Why Amazon and Netflix are paying so much to lock down the world’s best talent

He just saw his paycheck.
He just saw his paycheck.
Image: Joel Ryan/Invision/AP
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Amazon’s biggest new show, The Grand Tour, premieres today, with the team formerly of the BBC’s Top Gear traveling in expensive cars around the world. It is rumored to cost a whopping £4.5 million ($5.6 million) a show—and Jeremy Clarkson is reportedly making $12.4 million a year to host.

He’s not the only streaming-video star taking home a hefty paycheck. The Hollywood Reporter notes that Amazon is paying Robert De Niro $750,000 for each of the 20 episodes of an upcoming series. Jonah Hill and Emma Stone will get $350,000 per episode to star in an upcoming Netflix show called Maniac. Back on premium cable, Dwayne “The Rock” Johnson makes $450,000 per episode on the HBO comedy Ballers. (HBO, it should be noted, is trying to be more like Netflix.)

These figures are insane, sure. Netflix, Amazon, and HBO are digging deep into their pockets to secure the best talent. HBO is expected to spend about $1.8 billion this year, 20% more than in 2015, while Netflix plans to spend a staggering $6 billion on content next year and Amazon has boosted its content budget too.

But these platforms also pay more for talent upfront, because actors and creators miss out on the ancillary income they would typically get from syndication—when a show is sold on to other networks. That has all changed with streaming. Netflix, in particular, has kept an iron grip on the global rights to most of its programming, rarely releasing it outside of the platform, which means actors don’t get their usual cut of other revenue streams that would have come down the road.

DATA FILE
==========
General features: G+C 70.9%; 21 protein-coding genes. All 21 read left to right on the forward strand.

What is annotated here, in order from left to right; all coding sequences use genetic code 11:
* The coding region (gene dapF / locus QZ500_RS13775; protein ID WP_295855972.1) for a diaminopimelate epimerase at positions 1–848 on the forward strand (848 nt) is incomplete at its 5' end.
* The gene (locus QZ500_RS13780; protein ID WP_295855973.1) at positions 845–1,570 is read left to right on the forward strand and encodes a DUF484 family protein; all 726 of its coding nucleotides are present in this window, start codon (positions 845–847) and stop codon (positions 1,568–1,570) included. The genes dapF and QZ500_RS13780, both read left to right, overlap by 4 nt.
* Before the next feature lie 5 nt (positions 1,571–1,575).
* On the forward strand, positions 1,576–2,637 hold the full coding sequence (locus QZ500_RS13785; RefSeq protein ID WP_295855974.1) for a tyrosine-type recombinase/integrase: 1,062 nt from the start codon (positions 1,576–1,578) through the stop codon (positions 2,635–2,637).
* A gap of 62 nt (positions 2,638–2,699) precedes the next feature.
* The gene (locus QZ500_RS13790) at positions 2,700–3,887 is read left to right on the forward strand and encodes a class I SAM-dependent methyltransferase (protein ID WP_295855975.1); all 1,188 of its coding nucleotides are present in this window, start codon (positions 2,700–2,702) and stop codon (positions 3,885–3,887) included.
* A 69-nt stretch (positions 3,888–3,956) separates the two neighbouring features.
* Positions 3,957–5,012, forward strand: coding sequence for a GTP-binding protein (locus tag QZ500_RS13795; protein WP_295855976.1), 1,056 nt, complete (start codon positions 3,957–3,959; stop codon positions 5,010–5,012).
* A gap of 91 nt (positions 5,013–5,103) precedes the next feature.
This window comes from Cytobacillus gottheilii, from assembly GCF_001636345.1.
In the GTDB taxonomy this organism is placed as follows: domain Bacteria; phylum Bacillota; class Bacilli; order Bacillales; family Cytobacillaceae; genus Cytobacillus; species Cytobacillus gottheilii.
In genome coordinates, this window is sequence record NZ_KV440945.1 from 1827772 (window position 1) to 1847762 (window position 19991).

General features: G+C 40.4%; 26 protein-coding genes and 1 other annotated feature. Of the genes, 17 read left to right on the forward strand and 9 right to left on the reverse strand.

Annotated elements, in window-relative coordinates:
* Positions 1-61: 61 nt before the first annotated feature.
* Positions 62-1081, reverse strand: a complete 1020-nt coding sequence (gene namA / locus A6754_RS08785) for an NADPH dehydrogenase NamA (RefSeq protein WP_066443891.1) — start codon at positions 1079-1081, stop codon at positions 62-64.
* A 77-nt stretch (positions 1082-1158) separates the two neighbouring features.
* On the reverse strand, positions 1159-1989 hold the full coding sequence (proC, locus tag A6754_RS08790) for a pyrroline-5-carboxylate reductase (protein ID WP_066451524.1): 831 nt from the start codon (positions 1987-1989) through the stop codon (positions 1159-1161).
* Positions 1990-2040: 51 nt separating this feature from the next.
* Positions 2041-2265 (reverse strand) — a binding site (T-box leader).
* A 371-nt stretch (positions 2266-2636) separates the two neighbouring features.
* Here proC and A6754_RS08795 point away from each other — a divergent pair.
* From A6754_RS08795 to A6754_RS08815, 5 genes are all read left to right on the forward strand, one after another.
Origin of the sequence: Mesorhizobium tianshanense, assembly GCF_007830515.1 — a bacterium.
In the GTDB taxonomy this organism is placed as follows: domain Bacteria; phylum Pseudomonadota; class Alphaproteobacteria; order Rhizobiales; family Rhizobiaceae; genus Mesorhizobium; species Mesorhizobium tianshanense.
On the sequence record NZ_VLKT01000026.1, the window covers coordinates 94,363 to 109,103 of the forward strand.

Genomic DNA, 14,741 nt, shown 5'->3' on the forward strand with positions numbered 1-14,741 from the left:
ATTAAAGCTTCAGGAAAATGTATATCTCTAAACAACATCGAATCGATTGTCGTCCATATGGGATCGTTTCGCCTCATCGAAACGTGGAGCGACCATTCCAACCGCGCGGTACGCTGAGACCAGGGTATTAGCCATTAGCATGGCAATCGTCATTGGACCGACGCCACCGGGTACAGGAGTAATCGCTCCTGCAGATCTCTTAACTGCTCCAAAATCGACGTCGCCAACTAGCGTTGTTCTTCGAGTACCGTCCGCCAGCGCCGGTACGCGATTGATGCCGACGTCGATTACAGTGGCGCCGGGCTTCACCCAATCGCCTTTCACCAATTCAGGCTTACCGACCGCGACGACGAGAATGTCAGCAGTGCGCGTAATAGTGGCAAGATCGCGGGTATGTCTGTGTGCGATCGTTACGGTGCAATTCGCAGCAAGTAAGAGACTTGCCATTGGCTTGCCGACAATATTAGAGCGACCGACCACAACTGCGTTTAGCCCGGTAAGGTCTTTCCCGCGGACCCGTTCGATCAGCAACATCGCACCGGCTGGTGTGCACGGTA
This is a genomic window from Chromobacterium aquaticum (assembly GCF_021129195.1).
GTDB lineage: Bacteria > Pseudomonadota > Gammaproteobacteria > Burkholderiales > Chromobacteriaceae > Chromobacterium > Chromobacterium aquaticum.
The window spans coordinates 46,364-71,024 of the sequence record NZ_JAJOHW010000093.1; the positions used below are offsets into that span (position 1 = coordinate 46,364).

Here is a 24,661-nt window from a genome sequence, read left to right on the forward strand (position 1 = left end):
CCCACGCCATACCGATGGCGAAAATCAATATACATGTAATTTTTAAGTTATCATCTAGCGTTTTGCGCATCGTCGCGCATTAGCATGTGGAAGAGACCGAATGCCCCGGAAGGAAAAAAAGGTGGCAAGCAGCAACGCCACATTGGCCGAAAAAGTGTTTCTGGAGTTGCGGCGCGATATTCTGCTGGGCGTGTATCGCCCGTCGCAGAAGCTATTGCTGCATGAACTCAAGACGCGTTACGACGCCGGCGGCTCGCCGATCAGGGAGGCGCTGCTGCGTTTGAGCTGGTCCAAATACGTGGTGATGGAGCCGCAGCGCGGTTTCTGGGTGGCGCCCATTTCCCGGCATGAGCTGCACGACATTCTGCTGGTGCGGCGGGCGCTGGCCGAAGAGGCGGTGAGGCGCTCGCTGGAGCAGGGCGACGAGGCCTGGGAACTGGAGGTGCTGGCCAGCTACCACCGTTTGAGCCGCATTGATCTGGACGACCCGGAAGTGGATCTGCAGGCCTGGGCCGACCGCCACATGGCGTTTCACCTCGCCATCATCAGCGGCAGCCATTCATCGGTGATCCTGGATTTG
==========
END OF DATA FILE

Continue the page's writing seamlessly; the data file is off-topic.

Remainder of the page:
An example: the US sitcom Friends still makes about $1 billion a year in syndication revenue for Warner Bros. Each of the show’s core cast members—Jennifer Aniston, Courteney Cox, Lisa Kudrow, Matt LeBlanc, Matthew Perry, and David Schwimmer—takes home about 2% of that, which translates to roughly $20 million per year in syndication income. Each. And that’s for a show that ended 12 years ago.

De Niro’s flat fee of $15 million for 20 episodes at Amazon seems like a bargain in comparison.

Streaming services like Netflix and Amazon account for that when they negotiate deals. Most of Netflix’s deals now have a flat “buy out,” according the Hollywood Reporter. “That’s why the checks are so big,” Netflix’s chief content officer Ted Sarandos reportedly said. “We are negotiating for what the backend would be.”

The same is true with films, an earlier Hollywood Reporter story showed. Few Netflix movies go to theaters and those that do are released online the same day, which limits the audience who will pay to see them in theaters. When Netflix is negotiating for the rights to films, it often buys out the cut that actors and creators would get from box-office profits, which is known as profit participation. Amazon offers a small, exclusive window for its theatrical releases, so it likely doesn’t have to buy out the profit participants.

This means that Netflix and Amazon’s deep pockets are driving up costs for everyone. Why would someone like De Niro wait for his $15 million when he can get it upfront and work with other A-list talent?